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Chelsea Holocaust Survivor Unveils 60 Years of Art

By DNAinfo Staff on January 20, 2011 8:49am

By Tara Kyle

DNAinfo Reporter/Producer

CHELSEA — Eva Deutsch Costabel, 86, has survived cancer, the Holocaust and the experience of an immigrant's life in New York, but through it all, she's kept her paintbrush firmly in hand.

Starting Thursday, Deutsch Costabel, who fled Europe for Manhattan in 1949, will unveil 60 years worth of her work at a new exhibit at the Carter Burden Center for Aging's Gallery 307, on Seventh Avenue in Chelsea.

"Art is my identity…Who else would I be?" Deutsch Costabel said. "To be acknowledged as an artist is a great thing."

Her passion for creative expression began as a first grader in Zagreb, Croatia (then Yugoslavia), where she won a citywide contest with her Easter assignment, when she created "a whole village out of eggs."

Eva Deutsch Costabel's painting of Jerusalem, where many of her relatives now live.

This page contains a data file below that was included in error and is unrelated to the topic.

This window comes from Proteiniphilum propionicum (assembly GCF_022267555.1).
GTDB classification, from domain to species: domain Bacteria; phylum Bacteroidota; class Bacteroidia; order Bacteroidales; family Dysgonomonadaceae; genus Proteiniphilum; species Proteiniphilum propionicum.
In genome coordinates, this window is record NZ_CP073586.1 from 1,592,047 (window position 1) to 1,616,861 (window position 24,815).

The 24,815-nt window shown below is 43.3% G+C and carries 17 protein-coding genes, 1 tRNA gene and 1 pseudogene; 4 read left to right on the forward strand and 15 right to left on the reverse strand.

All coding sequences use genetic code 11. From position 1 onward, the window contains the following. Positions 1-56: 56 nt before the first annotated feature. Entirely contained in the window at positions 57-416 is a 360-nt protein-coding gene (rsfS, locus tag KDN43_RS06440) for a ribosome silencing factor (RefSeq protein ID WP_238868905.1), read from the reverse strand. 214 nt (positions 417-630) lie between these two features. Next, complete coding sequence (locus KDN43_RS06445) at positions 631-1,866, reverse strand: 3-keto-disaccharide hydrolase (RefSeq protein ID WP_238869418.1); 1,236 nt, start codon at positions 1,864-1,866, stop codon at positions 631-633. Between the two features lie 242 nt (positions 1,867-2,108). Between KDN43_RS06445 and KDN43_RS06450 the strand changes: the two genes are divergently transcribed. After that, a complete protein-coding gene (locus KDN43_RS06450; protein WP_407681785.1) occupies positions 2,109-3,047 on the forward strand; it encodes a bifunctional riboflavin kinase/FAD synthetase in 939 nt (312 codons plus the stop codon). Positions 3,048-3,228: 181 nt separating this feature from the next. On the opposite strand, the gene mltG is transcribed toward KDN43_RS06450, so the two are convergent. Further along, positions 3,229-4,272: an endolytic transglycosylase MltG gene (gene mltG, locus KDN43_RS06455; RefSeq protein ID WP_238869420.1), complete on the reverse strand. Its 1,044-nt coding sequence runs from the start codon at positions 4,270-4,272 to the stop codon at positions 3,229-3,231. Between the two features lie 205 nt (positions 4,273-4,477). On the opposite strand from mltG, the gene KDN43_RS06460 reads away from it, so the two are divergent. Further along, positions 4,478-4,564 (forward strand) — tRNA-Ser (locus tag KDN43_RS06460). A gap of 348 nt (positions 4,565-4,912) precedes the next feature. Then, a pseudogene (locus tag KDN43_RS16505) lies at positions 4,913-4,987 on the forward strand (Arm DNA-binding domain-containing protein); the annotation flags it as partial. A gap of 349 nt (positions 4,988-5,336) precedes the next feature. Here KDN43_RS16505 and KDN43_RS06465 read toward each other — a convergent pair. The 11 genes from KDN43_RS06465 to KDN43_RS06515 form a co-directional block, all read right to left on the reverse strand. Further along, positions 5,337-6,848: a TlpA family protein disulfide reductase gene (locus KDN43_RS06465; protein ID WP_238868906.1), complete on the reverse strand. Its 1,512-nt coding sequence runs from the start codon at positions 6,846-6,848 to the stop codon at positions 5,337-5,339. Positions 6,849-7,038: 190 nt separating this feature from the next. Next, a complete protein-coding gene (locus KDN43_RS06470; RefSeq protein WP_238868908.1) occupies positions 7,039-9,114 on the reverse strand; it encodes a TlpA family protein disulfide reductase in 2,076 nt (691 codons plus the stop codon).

Eva Deutsch Costabel's painting of Jerusalem, where many of her relatives now live.
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Courtesy of Eva Deutsch Costabel/Gallery 307

When World War II broke out, she worked in the countryside as a nurse for the Yugoslav resistance, and she kept drawing, using the backs of letters when paper wasn't available.

After surviving the war and losing countless friends and relatives in Yugoslavia, she found work in New York as a commercial package artist. In her spare time, she studied art at Pratt under now-famous abstract expressionists Franz Kline and Philip Guston.

During those early years in New York, Deutsch Costabel said she was "so driven by frustration and sorrow."

These days, she still doesn't believe in closure, but said the act of painting brings her more joy and peace.

What's remarkable about Deutsch Costabel's vibrantly colored work, according to gallery director Marlena Vaccaro, is that it spans "every art historical movement that's happened in the last 50 years."

The images in Deutsch Costabel's show — of the Yugoslavian countryside, of New York and Jerusalem and of her father and herself — covers genres including abstract expressionism, representational drawing, still life and portraiture.

Many of the most striking paintings were made in just the last couple years, well into Deutsch Costabel's ninth decade of life. But Vaccaro said that's no surprise.

"People have an idea that once people are older, their work looks older," Vaccaro. "But walking in here, with Eva and all the artists that we show, you walk in and see very fresh, very new, very vital art."

"Eva Deutsch Costabel: Paintings 1950-2010" will show through February 17 at Gallery 307 on the 14th Floor of 307 Seventh Avenue.